Day 60: Do You Make These 6 Mistakes When Asking Questions?

How hard can it be to ask a simple question?

Believe it or not, the ability to ask clear, incisive questions is a learned skill and one that most people haven’t mastered. Don’t believe me? Think about what you’d ask the President if you got the chance to interview him. If you can’t get much farther than “What’s your favorite color,” you’ll appreciate how much skill goes into crafting quality questions.The good news is, everyone can learn to ask better questions. It only takes practice and a slight change in perspective. Asking clear questions can help you become the confident person you’ve always wanted to be.

Here are six mistakes people often make when asking questions (and how you can easily correct them).

1. Being indirect or talking around the question. While there is a chance that the person you are asking will suss your meaning and give you the answer you are hoping for, it’s far more effective, and less likely to be annoying, if you are straightforward.

For example: instead of asking your crush if they are going to the dance, ask, “Will you go to the dance with me?” Or instead of asking your friend if they’ve heard of the new movie that’s coming out ask them if they would like to go this coming Friday.

2. Being too apologetic about not knowing the answer already. Nobody knows all the answers and there is never any shame in asking. If you ask questions with confidence, you’ll come across much better than being meek or acting as if you’re wasting someone’s time. Most people enjoy talking about themselves and their interests and welcome questions which show a real interest.

3. Going too broad or not being specific enough. You’re more likely to get a useful answer if you’re question is pointed and gets to the heart of the matter.

4. Not doing a bit of research before asking. Of course, we’ve all heard the saying that there is no such thing as a stupid question, but the part that’s left out is that there is such a thing as a question that wastes everybody’s time. People’s time is precious, so don’t waste it by not acquainting yourself with background information relevant to the subject. You never know how many questions you’ll have time for, so skip to the ones which require the subject’s personal knowledge, experience and expertise.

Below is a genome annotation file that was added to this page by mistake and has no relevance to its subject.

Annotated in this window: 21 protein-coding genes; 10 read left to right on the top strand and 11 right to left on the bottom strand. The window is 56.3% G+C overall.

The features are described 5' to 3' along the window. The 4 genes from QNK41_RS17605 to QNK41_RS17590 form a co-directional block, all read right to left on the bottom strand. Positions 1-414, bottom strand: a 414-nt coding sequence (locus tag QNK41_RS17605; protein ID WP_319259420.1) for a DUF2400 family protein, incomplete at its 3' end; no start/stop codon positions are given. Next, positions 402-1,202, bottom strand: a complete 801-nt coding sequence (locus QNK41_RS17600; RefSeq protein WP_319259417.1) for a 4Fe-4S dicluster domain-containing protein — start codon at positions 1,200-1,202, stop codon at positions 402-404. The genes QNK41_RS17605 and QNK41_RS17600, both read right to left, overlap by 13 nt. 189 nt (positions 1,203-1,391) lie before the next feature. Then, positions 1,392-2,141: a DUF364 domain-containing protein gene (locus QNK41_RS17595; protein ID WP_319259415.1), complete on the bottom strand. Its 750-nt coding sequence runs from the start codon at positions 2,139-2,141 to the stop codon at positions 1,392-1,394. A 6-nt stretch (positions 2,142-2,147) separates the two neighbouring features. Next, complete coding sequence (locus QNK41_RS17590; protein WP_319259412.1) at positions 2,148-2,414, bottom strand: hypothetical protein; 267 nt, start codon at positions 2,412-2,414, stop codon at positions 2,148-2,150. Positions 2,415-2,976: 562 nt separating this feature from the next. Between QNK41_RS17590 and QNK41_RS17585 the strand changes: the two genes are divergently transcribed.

5. Asking yes-or-no questions. Questions that can be answered with a yes or no do not lend well to further conversation. Choose questions that can lead down various paths, rather than ones which lead only to dead ends.

6. Not paying attention to the answer. There is no sense in asking questions if you don’t listen to the answer. Make note of it and make a conscious decision about what to do with the information you are given. If necessary, take notes about the answers you are given and do your best to commit them to memory.

The world belongs to those who not only know what and when to ask, but who to ask, to get the best information.

Meeting new people and gaining valuable insight not only adds to your valuable network of contacts, but will also give you more confidence – valuable assets for anyone looking to succeed.

There is a wealth of knowledge out there that can be yours, if you know how to ask.

 

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Tracy O’Connor blogs about ghostwritingand blogs about living a better life. Follow her on Twitter